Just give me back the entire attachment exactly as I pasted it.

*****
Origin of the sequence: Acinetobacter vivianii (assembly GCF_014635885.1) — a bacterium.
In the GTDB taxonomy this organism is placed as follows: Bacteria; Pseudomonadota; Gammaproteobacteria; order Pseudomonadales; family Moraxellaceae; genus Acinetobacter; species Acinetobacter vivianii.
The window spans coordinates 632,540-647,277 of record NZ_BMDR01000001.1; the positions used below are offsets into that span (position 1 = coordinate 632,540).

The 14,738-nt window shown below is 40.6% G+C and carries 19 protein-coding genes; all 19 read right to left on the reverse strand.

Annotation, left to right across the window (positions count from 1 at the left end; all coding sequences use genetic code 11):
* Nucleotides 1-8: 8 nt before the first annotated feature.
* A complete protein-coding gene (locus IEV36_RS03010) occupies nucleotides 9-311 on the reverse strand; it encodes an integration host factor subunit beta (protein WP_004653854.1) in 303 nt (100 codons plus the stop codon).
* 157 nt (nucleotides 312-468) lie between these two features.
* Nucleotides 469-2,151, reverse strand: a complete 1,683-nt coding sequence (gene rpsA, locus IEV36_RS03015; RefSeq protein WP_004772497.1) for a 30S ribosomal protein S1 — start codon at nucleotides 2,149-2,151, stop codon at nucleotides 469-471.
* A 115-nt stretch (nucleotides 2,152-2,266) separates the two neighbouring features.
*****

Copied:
Origin of the sequence: Acinetobacter vivianii (assembly GCF_014635885.1) — a bacterium.
In the GTDB taxonomy this organism is placed as follows: Bacteria; Pseudomonadota; Gammaproteobacteria; order Pseudomonadales; family Moraxellaceae; genus Acinetobacter; species Acinetobacter vivianii.
The window spans coordinates 632,540-647,277 of record NZ_BMDR01000001.1; the positions used below are offsets into that span (position 1 = coordinate 632,540).

The 14,738-nt window shown below is 40.6% G+C and carries 19 protein-coding genes; all 19 read right to left on the reverse strand.

Annotation, left to right across the window (positions count from 1 at the left end; all coding sequences use genetic code 11):
* Nucleotides 1-8: 8 nt before the first annotated feature.
* A complete protein-coding gene (locus IEV36_RS03010) occupies nucleotides 9-311 on the reverse strand; it encodes an integration host factor subunit beta (protein WP_004653854.1) in 303 nt (100 codons plus the stop codon).
* 157 nt (nucleotides 312-468) lie between these two features.
* Nucleotides 469-2,151, reverse strand: a complete 1,683-nt coding sequence (gene rpsA, locus IEV36_RS03015; RefSeq protein WP_004772497.1) for a 30S ribosomal protein S1 — start codon at nucleotides 2,149-2,151, stop codon at nucleotides 469-471.
* A 115-nt stretch (nucleotides 2,152-2,266) separates the two neighbouring features.